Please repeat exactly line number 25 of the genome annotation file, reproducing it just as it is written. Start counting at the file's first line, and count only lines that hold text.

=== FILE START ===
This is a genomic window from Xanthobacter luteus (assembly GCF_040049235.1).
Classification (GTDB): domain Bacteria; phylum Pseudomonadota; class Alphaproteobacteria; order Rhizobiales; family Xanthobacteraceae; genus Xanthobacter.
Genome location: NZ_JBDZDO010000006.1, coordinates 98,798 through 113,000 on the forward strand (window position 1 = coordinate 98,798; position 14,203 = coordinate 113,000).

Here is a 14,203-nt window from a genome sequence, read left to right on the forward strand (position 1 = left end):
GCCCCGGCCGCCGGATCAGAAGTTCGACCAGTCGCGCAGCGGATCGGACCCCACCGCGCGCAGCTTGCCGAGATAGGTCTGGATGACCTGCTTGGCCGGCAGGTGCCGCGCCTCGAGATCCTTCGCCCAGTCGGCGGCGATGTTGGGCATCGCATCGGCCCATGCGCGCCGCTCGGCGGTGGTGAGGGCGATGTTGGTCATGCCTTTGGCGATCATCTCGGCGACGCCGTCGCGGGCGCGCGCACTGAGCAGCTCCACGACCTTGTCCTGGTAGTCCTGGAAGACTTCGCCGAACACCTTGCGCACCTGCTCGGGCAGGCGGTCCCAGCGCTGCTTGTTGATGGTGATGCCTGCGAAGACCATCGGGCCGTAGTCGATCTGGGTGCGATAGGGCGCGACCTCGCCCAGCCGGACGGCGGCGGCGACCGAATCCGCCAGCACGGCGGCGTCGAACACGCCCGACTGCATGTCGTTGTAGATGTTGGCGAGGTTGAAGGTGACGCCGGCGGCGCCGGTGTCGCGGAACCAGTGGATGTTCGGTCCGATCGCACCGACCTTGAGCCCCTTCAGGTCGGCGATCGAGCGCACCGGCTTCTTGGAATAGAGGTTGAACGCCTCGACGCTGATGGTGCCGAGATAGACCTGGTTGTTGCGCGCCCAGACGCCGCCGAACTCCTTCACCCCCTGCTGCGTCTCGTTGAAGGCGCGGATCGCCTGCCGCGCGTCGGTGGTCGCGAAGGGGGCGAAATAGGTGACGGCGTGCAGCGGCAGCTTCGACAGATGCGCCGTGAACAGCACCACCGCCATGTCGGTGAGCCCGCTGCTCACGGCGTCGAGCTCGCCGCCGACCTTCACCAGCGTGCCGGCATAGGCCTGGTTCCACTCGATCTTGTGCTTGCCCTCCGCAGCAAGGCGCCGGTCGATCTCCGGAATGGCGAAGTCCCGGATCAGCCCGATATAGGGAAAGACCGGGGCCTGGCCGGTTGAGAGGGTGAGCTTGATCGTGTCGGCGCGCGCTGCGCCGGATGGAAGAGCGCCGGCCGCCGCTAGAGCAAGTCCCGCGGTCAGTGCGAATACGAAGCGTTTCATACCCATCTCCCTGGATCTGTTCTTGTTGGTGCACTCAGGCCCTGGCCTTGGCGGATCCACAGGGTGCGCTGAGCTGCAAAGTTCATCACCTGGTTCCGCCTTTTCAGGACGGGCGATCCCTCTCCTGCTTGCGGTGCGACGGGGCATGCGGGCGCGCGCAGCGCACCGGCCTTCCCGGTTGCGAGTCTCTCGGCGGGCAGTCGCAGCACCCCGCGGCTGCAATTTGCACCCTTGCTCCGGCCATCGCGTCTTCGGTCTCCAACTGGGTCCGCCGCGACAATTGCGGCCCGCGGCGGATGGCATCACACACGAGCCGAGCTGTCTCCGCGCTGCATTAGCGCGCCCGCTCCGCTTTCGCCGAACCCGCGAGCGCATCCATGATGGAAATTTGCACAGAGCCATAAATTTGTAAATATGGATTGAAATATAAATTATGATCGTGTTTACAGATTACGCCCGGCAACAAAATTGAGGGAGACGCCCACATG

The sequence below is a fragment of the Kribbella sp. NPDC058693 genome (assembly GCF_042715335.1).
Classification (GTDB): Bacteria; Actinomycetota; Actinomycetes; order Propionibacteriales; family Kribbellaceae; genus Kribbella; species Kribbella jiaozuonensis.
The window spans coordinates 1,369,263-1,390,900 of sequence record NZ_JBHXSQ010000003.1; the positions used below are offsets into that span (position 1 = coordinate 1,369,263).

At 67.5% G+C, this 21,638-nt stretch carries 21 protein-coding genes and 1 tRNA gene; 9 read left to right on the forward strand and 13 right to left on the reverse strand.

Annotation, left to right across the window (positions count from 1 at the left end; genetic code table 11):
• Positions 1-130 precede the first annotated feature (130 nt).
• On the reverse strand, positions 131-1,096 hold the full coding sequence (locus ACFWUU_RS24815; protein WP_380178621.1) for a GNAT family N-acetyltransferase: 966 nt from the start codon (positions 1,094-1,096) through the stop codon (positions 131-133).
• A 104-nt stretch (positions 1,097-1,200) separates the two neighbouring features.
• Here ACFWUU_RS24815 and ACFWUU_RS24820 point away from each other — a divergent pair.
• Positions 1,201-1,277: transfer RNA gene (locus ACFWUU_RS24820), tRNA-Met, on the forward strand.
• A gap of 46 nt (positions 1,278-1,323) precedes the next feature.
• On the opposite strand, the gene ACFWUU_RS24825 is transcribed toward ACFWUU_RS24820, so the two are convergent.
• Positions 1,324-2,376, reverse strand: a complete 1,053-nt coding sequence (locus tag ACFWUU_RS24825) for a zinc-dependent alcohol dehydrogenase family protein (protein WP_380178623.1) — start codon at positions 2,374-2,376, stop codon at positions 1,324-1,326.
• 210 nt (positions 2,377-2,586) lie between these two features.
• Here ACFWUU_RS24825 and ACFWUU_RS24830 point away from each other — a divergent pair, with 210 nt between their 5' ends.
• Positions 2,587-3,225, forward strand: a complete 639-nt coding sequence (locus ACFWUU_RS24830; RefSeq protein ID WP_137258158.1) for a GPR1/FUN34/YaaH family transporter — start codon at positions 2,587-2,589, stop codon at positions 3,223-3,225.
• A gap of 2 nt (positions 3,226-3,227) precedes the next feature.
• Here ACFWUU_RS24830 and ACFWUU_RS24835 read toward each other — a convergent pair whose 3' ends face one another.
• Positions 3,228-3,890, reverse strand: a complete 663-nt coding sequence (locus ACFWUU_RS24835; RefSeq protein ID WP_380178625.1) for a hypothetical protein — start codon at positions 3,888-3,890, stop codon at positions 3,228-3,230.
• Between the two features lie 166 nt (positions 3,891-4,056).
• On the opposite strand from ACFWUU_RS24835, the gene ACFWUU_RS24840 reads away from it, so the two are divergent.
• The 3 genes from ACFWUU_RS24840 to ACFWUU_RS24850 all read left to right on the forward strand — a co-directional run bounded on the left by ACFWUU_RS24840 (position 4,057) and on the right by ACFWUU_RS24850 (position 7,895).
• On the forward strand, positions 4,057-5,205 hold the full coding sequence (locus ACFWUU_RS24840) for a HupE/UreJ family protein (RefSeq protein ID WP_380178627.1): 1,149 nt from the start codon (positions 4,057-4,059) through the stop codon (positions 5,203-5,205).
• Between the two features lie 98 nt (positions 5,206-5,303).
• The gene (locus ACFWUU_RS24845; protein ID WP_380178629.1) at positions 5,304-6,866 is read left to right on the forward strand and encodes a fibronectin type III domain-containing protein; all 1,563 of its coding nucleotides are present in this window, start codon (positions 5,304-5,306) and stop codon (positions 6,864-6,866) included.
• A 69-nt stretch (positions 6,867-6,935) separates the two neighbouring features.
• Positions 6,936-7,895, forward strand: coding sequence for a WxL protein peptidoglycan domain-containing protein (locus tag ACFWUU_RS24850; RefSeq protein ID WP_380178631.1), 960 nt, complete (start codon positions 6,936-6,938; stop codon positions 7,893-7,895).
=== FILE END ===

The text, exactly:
• Between the two features lie 166 nt (positions 3,891-4,056).